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Month in review

Reviews
The Amazing World of Gumball Vol. 1: Fairy Tale Trouble by Ben Bocquelet
The Beginner's Goodbye by Anne Tyler
The Blackthorn Key by Kevin Sands
Carry On by Rainbow Rowell
Counting Thyme by Melanie Conklin
Crenshaw by Katherine Applegate
Curse of the Arctic Star by Carolyn Keene
Demon Book 1 by Jason Shiga
The Dragon That Lived Under Manhattan by E.W. Hildick
The Drowning Spool by Monica Ferris
Fenway and Hattie by Victoria J. Coe
Ghostbusters International by Erik Burnham
Graveyard Slot by Michelle Schusterman
Hip Hop Family Tree Book 4: 1984-1985 by Ed Piskor
How to Avoid Extinction by Paul Acampora
Imagine a World by Rob Gonsalves
It's a Tiger by David La Rochelle
Just Like Me by Nancy J. Cavanaugh
The Little Island by Margaret Wise Brown
The Lost Compass by Joel N. Ross
The Magic Mirror by Susan Hill Long
The Mechanical Mind of John Coggin by Elinor Teele
Nine, Ten: A September 11 Story by Nora Raleigh Baskin
Ottoline and the Purple Fox by Chris Riddell
Pouncing on Murder by Laurie Cass
Scott Pilgrim Vs. the World by Bryan Lee O'Malley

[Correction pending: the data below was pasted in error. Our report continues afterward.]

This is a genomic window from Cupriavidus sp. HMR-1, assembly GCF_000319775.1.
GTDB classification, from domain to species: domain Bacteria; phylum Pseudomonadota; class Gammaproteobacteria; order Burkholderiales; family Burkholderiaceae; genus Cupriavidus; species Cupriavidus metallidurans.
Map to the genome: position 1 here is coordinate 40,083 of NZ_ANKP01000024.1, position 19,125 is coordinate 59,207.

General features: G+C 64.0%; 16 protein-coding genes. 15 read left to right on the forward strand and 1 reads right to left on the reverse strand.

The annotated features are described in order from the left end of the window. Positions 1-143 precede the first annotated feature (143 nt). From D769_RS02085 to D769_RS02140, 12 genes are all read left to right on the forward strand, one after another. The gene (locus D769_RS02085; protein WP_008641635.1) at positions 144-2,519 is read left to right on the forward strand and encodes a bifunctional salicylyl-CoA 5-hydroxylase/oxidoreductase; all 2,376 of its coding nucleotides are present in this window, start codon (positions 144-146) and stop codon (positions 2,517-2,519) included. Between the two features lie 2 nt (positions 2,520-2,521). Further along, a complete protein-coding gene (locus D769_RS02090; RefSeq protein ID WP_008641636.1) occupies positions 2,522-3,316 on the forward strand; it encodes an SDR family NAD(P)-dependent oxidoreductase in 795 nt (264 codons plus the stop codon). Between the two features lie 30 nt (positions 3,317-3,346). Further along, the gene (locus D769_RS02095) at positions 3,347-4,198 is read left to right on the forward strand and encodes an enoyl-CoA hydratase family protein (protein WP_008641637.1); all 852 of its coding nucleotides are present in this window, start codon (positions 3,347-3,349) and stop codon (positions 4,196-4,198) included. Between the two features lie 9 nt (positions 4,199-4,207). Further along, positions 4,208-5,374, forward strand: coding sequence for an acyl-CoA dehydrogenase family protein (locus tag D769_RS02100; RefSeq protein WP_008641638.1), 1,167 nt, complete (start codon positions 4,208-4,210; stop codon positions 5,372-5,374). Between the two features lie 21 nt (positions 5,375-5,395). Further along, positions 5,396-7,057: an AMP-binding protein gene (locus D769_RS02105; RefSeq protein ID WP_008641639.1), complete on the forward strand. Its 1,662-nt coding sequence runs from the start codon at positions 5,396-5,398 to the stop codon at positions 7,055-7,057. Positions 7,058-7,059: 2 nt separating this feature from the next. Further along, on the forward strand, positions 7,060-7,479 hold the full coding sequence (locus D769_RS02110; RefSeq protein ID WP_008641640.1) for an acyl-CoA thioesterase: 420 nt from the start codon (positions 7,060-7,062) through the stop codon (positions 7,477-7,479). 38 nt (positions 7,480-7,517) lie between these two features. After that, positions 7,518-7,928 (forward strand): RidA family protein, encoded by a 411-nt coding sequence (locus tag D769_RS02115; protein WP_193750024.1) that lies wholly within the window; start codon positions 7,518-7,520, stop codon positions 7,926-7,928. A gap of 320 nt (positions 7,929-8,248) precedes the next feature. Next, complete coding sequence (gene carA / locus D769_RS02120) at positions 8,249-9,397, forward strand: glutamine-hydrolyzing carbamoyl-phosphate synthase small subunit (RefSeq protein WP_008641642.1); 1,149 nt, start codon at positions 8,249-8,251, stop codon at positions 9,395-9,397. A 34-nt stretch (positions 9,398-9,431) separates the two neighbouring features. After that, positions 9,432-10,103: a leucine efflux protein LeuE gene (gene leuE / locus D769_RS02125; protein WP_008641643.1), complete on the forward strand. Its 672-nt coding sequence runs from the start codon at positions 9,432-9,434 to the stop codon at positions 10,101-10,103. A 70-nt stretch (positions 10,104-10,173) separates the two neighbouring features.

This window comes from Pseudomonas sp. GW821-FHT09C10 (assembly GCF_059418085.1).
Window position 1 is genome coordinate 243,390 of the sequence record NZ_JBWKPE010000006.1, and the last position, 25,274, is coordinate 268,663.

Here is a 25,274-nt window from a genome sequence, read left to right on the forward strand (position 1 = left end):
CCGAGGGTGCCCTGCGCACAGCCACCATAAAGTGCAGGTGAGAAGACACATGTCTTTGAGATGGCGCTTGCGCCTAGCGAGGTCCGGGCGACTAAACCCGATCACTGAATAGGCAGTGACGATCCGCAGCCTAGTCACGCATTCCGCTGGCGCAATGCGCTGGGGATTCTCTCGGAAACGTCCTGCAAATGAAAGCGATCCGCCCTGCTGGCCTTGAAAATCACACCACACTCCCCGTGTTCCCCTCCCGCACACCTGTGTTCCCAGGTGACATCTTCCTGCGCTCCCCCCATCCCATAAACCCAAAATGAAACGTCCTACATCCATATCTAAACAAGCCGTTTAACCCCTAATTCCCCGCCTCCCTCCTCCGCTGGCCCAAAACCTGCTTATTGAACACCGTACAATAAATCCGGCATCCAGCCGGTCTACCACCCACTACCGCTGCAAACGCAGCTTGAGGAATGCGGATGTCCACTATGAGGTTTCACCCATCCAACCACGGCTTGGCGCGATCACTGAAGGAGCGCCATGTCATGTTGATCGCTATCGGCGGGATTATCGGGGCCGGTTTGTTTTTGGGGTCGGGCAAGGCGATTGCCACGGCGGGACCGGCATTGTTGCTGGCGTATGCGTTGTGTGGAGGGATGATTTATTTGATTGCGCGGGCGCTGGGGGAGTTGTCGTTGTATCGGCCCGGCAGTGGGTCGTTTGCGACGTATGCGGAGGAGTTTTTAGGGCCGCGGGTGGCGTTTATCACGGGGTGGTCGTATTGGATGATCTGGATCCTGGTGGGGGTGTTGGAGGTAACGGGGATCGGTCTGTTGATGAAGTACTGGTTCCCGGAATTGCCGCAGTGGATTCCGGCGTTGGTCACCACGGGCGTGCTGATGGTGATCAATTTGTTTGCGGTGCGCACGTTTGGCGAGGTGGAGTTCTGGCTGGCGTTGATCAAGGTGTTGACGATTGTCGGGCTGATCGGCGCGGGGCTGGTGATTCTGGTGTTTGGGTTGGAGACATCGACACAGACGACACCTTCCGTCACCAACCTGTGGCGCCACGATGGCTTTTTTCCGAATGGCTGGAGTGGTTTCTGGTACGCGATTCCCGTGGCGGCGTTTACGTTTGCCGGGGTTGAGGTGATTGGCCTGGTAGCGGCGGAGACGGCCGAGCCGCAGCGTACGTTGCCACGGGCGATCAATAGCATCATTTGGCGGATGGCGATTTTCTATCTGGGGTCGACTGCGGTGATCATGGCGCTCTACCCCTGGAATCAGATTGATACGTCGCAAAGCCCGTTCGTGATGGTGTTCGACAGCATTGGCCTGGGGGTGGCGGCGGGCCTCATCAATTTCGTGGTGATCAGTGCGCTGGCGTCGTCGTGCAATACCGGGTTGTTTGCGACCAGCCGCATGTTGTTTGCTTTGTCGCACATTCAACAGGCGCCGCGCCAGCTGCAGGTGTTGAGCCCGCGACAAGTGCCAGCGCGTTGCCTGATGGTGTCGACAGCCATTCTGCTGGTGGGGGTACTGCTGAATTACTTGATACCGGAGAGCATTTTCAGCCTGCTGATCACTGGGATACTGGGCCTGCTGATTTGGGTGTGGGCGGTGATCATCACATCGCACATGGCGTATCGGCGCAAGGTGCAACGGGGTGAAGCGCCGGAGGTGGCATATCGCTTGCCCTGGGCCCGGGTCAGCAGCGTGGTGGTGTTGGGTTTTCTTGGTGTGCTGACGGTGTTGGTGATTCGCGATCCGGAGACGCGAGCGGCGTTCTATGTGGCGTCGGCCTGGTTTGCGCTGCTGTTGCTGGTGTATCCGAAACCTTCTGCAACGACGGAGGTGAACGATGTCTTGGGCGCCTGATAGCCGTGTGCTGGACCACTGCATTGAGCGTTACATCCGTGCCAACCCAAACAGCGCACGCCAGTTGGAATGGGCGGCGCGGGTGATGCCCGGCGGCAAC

Some Kind of Courage by Dan Gemeinhart
The Soprano's Last Song by Irene Adler
Stealing the Game by Kareem Abdul-Jabbar and Raymond Obstfeld
The Underdogs by Sara Hammel

Miscellaneous
November reading and looking towards the last month
Reading goals for 2017

Previous month

Rating System

5 stars: Completely enjoyable or compelling
4 stars: Good but flawed
3 stars: Average
2 stars: OK
1 star: Did not finish

Reading Challenges

My Kind of Mystery Reading Challenge 2017 February - January 2017-8



The Amazing World of Gumball Vol. 1: Fairy Tale Trouble: 11/23/16

The Amazing World of Gumball Vol. 1: Fairy Tale Trouble by Ben Bocquelet

The Amazing World of Gumball Vol. 1: Fairy Tale Trouble by Ben Bocquelet is the start of a new series of graphic novels inspired by the animated series of the same name. The Watersons are at the Ren-faire at Elmore High.

Of course the Watersons manage to mess things up. Gumball and Darwin take it on themselves to prove a magic trick is nothing more than slight of hand. What they don't realize (and they really should given the weirdness that is Elmore) is that the magician really does have magic. The slight of hand is just a hobby.

Everyone at the Ren-Faire find themselves now in a fairy tale world brought there by the magician's curse. Being a fair person, though, the Waterson children are given the means for a quest to break the curse.

The book is cute and short and in keeping with the wacky humor of the television series. It's not quite as meta as the television series but if this graphic novel series continues long enough, I suspect it will find its way of being as metafictional as its source material.

Three stars

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